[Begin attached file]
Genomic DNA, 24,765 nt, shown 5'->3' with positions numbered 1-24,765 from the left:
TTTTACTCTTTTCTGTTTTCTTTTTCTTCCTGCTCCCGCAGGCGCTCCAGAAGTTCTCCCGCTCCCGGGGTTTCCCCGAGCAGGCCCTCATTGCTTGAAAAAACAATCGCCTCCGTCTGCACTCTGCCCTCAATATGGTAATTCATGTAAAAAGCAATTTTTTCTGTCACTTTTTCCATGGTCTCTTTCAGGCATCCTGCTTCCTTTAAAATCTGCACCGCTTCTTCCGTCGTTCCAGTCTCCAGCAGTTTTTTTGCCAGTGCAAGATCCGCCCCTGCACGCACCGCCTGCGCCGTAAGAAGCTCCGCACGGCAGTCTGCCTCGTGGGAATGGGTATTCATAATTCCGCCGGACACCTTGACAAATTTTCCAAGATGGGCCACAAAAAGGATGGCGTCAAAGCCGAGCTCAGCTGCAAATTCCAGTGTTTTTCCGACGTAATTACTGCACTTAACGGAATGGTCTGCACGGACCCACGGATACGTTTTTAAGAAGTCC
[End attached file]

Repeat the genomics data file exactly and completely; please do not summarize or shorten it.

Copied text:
Genomic DNA, 24,765 nt, shown 5'->3' with positions numbered 1-24,765 from the left:
TTTTACTCTTTTCTGTTTTCTTTTTCTTCCTGCTCCCGCAGGCGCTCCAGAAGTTCTCCCGCTCCCGGGGTTTCCCCGAGCAGGCCCTCATTGCTTGAAAAAACAATCGCCTCCGTCTGCACTCTGCCCTCAATATGGTAATTCATGTAAAAAGCAATTTTTTCTGTCACTTTTTCCATGGTCTCTTTCAGGCATCCTGCTTCCTTTAAAATCTGCACCGCTTCTTCCGTCGTTCCAGTCTCCAGCAGTTTTTTTGCCAGTGCAAGATCCGCCCCTGCACGCACCGCCTGCGCCGTAAGAAGCTCCGCACGGCAGTCTGCCTCGTGGGAATGGGTATTCATAATTCCGCCGGACACCTTGACAAATTTTCCAAGATGGGCCACAAAAAGGATGGCGTCAAAGCCGAGCTCAGCTGCAAATTCCAGTGTTTTTCCGACGTAATTACTGCACTTAACGGAATGGTCTGCACGGACCCACGGATACGTTTTTAAGAAGTCC